Josiah’s death

20 After all of these things, when Josiah had finished restoring the temple, Egypt’s King Neco marched against Carchemish by the Euphrates, and Josiah marched out against him. 21 But Neco sent messengers to Josiah. “What do you want with me, king of Judah?” he asked. “I haven’t come to attack you today. I’m after the dynasty that wars with me. God told me to hurry, and he is on my side. Get out of God’s way, or he will destroy you.”

22 But Josiah wouldn’t turn back. Instead, he camouflaged himself in preparation for battle, refusing to listen to Neco’s words from God’s own mouth, and went to fight Neco on the plain of Megiddo. 23 When archers shot King Josiah, he said to his servants, “Take me away; I’m badly wounded!” 24 So his servants took him out of his chariot, placed him in another one, and brought him to Jerusalem, where he died and was buried in the tombs of his ancestors. All Judah and Jerusalem mourned for Josiah. 25 Jeremiah composed a funeral song[n] for Josiah, and to this day every singer, man or woman, continues to remember Josiah in their funeral songs. They are now traditional in Israel and are written down among the funeral songs.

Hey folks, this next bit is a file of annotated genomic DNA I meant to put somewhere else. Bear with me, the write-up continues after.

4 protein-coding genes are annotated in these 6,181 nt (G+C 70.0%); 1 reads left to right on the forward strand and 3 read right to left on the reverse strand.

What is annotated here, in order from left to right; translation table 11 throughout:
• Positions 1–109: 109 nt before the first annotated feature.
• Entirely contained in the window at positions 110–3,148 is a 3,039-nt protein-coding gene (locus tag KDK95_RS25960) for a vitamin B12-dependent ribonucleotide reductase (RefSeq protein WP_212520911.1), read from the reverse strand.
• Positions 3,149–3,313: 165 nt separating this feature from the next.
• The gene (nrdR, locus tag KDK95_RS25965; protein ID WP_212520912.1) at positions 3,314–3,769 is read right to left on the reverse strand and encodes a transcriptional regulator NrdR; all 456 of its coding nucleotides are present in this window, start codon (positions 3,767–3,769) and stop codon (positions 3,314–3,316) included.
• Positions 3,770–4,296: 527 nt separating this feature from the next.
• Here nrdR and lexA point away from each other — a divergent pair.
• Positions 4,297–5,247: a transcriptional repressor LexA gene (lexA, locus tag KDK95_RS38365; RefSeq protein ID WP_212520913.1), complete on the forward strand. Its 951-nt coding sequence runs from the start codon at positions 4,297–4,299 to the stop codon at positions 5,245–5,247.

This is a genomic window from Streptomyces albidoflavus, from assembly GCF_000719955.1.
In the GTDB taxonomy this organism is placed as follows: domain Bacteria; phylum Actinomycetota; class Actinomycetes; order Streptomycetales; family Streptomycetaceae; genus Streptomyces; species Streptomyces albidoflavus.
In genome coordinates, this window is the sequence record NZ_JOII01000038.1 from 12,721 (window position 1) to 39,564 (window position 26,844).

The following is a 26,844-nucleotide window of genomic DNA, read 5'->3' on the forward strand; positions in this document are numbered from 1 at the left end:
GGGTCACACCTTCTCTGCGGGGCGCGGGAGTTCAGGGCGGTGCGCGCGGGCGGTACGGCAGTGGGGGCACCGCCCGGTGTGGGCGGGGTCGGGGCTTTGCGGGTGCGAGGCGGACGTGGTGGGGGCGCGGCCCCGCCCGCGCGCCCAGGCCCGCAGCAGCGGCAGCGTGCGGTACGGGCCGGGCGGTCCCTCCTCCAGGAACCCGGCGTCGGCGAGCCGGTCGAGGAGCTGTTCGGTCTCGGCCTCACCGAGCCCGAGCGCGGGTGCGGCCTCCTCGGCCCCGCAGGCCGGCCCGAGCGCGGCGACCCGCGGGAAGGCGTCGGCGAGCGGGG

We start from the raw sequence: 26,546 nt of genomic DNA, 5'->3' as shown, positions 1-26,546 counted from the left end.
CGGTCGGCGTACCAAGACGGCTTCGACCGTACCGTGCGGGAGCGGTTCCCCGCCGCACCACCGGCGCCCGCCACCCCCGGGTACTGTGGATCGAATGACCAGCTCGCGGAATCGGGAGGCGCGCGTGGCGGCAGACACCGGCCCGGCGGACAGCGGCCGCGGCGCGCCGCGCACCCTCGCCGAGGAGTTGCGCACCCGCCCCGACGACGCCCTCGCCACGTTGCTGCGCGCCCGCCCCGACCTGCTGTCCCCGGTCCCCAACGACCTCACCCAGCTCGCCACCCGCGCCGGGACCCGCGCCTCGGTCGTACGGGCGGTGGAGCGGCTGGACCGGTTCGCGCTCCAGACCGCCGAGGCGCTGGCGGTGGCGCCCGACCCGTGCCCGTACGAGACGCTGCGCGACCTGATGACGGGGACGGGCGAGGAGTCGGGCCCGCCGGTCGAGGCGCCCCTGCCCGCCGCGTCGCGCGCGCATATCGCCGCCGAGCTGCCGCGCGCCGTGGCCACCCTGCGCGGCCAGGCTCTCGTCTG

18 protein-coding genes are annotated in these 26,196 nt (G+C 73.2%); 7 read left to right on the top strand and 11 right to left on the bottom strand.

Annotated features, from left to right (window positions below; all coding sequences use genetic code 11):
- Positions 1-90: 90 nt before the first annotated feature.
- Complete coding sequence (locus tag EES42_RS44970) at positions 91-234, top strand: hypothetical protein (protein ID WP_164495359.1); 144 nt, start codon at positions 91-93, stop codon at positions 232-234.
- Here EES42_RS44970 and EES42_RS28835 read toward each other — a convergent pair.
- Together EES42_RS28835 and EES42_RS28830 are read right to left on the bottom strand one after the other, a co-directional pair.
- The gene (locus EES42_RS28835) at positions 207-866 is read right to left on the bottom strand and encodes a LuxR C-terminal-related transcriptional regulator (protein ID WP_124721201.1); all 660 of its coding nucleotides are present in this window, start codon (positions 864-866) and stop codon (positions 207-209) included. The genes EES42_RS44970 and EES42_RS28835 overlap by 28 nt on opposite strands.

26 The rest of Josiah’s deeds, including his faithfulness in acting according to what is written in the Lord’s Instruction, 27 and everything else he did, from beginning to end, are written in the official records of Israel’s and Judah’s kings.

Jehoahaz rules

36 The people of the land took Jehoahaz, Josiah’s son, and made him the next king in Jerusalem. Jehoahaz was 23 years old when he became king, and he ruled for three months in Jerusalem. The king of Egypt removed him from office in Jerusalem. The Egyptian king imposed a fine on the land totaling one hundred kikkars of silver and one kikkar of gold. Then the king of Egypt made Jehoahaz’s brother Eliakim king of Judah and Jerusalem, and changed his name to Jehoiakim. Neco took his brother Jehoahaz prisoner and carried him off to Egypt.

Jehoiakim rules

Jehoiakim was 25 years old when he became king, and he ruled for eleven years in Jerusalem. He did what was evil in the Lord’s eyes. Babylon’s King Nebuchadnezzar attacked him, bound him with bronze chains, and took him to Babylon. Nebuchadnezzar also took some equipment from the Lord’s temple to Babylon and placed them in his own temple there. The rest of Jehoiakim’s deeds, including his detestable practices and all that was charged against him, are written in the official records of Israel’s and Judah’s kings. His son Jehoiachin succeeded him as king.

Jehoiachin rules

Jehoiachin was 18[o] years old when he became king, and he ruled for three months[p] in Jerusalem. He did what was evil in the Lord’s eyes. 10 In the springtime, King Nebuchadnezzar sent for him to be brought to Babylon, along with valuable equipment from the Lord’s temple. Then he made Zedekiah his uncle the next king of Judah and Jerusalem.

Zedekiah rules